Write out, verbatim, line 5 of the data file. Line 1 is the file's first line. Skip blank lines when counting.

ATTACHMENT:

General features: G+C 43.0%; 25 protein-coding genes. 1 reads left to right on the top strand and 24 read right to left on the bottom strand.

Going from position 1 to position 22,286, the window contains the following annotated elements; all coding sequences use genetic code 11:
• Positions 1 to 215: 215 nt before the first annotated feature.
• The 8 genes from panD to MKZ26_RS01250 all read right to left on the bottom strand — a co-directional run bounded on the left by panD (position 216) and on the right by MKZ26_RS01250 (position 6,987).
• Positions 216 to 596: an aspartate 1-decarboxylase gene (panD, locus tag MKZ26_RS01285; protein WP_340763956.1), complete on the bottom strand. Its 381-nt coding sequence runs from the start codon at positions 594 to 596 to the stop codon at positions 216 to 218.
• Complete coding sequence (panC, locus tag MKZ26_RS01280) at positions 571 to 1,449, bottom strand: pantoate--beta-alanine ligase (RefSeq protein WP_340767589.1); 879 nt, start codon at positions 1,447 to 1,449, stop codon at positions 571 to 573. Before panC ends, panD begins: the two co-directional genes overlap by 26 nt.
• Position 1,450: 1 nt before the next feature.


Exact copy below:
• Positions 216 to 596: an aspartate 1-decarboxylase gene (panD, locus tag MKZ26_RS01285; protein WP_340763956.1), complete on the bottom strand. Its 381-nt coding sequence runs from the start codon at positions 594 to 596 to the stop codon at positions 216 to 218.